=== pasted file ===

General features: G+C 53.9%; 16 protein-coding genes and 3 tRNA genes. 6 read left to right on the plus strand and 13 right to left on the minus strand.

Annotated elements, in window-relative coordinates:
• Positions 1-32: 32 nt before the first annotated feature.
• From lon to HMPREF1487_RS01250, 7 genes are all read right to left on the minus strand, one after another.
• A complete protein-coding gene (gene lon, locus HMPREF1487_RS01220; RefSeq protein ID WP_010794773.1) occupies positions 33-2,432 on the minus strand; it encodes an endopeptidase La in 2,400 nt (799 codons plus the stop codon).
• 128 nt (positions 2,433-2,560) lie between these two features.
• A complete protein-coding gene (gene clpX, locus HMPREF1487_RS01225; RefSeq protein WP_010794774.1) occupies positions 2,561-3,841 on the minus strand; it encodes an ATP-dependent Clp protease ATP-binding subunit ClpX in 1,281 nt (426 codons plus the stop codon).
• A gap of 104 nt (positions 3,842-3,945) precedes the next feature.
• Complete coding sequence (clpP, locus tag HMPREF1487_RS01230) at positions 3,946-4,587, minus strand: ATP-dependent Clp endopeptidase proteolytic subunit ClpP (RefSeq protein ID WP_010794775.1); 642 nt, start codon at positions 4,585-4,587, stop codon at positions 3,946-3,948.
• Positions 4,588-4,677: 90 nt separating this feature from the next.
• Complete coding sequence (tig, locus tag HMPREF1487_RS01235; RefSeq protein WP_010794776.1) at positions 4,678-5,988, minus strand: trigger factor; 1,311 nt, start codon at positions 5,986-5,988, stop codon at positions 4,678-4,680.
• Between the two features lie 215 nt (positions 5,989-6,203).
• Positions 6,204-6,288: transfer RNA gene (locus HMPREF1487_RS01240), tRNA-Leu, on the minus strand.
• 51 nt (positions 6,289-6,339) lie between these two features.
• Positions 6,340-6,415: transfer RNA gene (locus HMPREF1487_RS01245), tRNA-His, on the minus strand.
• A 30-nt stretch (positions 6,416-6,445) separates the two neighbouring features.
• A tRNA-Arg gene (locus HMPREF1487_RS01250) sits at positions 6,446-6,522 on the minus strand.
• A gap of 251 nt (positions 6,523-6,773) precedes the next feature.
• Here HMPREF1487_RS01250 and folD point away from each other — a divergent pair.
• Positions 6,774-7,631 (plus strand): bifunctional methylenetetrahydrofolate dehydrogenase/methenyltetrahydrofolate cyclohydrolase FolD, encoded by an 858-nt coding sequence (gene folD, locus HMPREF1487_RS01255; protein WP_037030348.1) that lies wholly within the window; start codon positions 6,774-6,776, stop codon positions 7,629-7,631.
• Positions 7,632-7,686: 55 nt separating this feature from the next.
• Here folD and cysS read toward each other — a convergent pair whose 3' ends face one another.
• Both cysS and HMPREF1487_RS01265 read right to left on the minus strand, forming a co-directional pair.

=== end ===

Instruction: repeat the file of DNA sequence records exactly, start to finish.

General features: G+C 53.9%; 16 protein-coding genes and 3 tRNA genes. 6 read left to right on the plus strand and 13 right to left on the minus strand.

Annotated elements, in window-relative coordinates:
• Positions 1-32: 32 nt before the first annotated feature.
• From lon to HMPREF1487_RS01250, 7 genes are all read right to left on the minus strand, one after another.
• A complete protein-coding gene (gene lon, locus HMPREF1487_RS01220; RefSeq protein ID WP_010794773.1) occupies positions 33-2,432 on the minus strand; it encodes an endopeptidase La in 2,400 nt (799 codons plus the stop codon).
• 128 nt (positions 2,433-2,560) lie between these two features.
• A complete protein-coding gene (gene clpX, locus HMPREF1487_RS01225; RefSeq protein WP_010794774.1) occupies positions 2,561-3,841 on the minus strand; it encodes an ATP-dependent Clp protease ATP-binding subunit ClpX in 1,281 nt (426 codons plus the stop codon).
• A gap of 104 nt (positions 3,842-3,945) precedes the next feature.
• Complete coding sequence (clpP, locus tag HMPREF1487_RS01230) at positions 3,946-4,587, minus strand: ATP-dependent Clp endopeptidase proteolytic subunit ClpP (RefSeq protein ID WP_010794775.1); 642 nt, start codon at positions 4,585-4,587, stop codon at positions 3,946-3,948.
• Positions 4,588-4,677: 90 nt separating this feature from the next.
• Complete coding sequence (tig, locus tag HMPREF1487_RS01235; RefSeq protein WP_010794776.1) at positions 4,678-5,988, minus strand: trigger factor; 1,311 nt, start codon at positions 5,986-5,988, stop codon at positions 4,678-4,680.
• Between the two features lie 215 nt (positions 5,989-6,203).
• Positions 6,204-6,288: transfer RNA gene (locus HMPREF1487_RS01240), tRNA-Leu, on the minus strand.
• 51 nt (positions 6,289-6,339) lie between these two features.
• Positions 6,340-6,415: transfer RNA gene (locus HMPREF1487_RS01245), tRNA-His, on the minus strand.
• A 30-nt stretch (positions 6,416-6,445) separates the two neighbouring features.
• A tRNA-Arg gene (locus HMPREF1487_RS01250) sits at positions 6,446-6,522 on the minus strand.
• A gap of 251 nt (positions 6,523-6,773) precedes the next feature.
• Here HMPREF1487_RS01250 and folD point away from each other — a divergent pair.
• Positions 6,774-7,631 (plus strand): bifunctional methylenetetrahydrofolate dehydrogenase/methenyltetrahydrofolate cyclohydrolase FolD, encoded by an 858-nt coding sequence (gene folD, locus HMPREF1487_RS01255; protein WP_037030348.1) that lies wholly within the window; start codon positions 6,774-6,776, stop codon positions 7,629-7,631.
• Positions 7,632-7,686: 55 nt separating this feature from the next.
• Here folD and cysS read toward each other — a convergent pair whose 3' ends face one another.
• Both cysS and HMPREF1487_RS01265 read right to left on the minus strand, forming a co-directional pair.